On this particular night, David’s gathered former BFF Sophie, his current girlfriend Emma (Chase Sui Wonders), and all their old friends from school, including Alice (Rachel Sennott) and Jordan (Myha’la Herrold), to wait out a hurricane that’s supposed to hit their town any minute. Alice has also brought her much older boyfriend Greg (43-year-old Lee Pace). Don’t worry, it’s not serious, nor is much else supposed to be on a night that’s intended for excesses of alcohol, drugs, and bad decisions. The worst choice, however, turns out to be agreeing to play “Bodies Bodies Bodies,” a party game where one friend pulls a card that says they’re secretly a killer. All the others must sniff them out through accusations.
It’s a game designed to dredge up old drama from long-term relationships and encourage a mob mentality wherein factions of friends gang up on the weakest prey. It’s apparently a favorite of Sophie’s old crowd. Yet this proves to be the first time they play the game, and an actual dead body shows up on the floor…
Bodies Bodies Bodies marks Reijn’s first picture as a film director, but the Dutch talent has spent years in the theater, including when she worked extensively with iconoclast stage director Ivo van Hove. That expertise shows via the filmmaker’s acute focus on her leading ladies’ performances and the messy, faintly sympathetic psychologies that mark these game pieces as human, even as they’re mercilessly deconstructed and destroyed.
The film is, again, from Baklalova’s point-of-view, who is easy for audiences to identify with since she’ll spend much of the first act as we do—struggling to parse out the old wounds and passive aggressive grievances bubbling beneath the surface. Bee is dating Sophie now, but the micro-aggressions of Jordan toward this interloper confirm who used to date Soph; meanwhile David is dating (but really constantly negging) Emma; yet his jealousy of Greg, who’s a graying hippie vibing with wild child Alice, suggests another backstory we never really explore.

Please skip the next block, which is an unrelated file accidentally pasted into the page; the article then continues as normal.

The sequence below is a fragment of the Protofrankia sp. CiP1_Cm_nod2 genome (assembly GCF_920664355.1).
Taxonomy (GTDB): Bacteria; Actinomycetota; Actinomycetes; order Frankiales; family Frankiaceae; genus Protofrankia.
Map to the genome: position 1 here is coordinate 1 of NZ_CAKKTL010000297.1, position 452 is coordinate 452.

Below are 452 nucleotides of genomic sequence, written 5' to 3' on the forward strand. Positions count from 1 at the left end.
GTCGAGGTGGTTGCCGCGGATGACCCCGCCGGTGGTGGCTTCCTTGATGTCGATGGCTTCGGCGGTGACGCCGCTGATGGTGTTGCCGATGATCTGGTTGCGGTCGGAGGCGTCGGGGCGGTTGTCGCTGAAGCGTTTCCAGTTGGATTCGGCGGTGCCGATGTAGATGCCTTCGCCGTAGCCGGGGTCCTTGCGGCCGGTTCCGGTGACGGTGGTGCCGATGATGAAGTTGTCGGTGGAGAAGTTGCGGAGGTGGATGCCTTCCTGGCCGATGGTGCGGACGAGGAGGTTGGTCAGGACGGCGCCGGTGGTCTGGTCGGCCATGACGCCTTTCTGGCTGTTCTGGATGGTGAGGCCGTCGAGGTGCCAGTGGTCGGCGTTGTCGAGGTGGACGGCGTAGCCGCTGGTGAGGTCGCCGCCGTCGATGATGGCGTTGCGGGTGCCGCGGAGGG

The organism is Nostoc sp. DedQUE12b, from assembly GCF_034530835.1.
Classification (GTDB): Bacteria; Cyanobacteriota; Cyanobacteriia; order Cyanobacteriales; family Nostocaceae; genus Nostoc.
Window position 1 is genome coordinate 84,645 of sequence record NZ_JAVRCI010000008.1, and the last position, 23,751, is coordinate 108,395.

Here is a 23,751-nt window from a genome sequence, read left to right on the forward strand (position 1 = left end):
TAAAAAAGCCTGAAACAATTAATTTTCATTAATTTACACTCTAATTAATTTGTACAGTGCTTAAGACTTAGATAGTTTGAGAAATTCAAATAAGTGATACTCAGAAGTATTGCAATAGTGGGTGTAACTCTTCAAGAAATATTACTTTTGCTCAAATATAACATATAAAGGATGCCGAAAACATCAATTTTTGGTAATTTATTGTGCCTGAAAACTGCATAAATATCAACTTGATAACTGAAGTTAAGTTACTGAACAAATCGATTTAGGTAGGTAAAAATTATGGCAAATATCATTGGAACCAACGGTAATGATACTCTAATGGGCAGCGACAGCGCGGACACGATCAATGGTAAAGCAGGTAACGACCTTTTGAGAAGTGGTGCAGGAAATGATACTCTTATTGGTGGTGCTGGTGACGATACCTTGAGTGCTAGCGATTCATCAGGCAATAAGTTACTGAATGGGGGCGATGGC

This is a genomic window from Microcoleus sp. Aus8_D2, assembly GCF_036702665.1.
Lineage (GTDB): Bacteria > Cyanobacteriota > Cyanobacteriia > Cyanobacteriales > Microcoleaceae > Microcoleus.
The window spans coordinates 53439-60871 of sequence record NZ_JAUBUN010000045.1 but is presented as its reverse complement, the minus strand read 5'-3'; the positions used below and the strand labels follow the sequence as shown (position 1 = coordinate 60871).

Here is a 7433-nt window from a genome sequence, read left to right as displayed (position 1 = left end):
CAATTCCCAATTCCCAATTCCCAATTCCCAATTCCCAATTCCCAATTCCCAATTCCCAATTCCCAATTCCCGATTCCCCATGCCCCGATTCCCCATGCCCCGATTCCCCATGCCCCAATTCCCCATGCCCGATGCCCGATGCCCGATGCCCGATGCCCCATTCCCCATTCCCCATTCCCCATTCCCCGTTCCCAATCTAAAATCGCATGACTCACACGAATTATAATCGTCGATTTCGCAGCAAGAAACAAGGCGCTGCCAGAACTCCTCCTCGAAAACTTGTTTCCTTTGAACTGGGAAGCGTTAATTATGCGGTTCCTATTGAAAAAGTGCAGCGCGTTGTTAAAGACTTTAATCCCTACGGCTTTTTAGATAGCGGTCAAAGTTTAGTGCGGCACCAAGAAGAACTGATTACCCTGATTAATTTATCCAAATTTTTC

It’s a sordid, vain scene where all the characters have memorized the syllabi from their liberal arts educations, although not necessarily the contents. Nonetheless, they’re not quite a collection of caricatures. Even Bee remains aloof as our eyes and ears, drawing suspicion on both herself and her choice in partners since Sophie’s apparent flakiness (she’s ghosted everyone in the house for months and then showed up for this party unannounced) raises its own red flags.
All of the very game cast inhabits these characters with a winking authenticity that is just tangible and charismatic enough to not write any of them off as clichés… or as suspects. Shiva Baby’s Sennott steals scenes as the most vivacious and flighty of the group, but is it a put-on? And Herrold’s aggressive stance certainly raises eyebrows for any Poirots in the audience. It’s all a meticulously laid setup that keeps you guessing and second-guessing the homicidal tendencies of these neon-lit revelers until the glow sticks go out.
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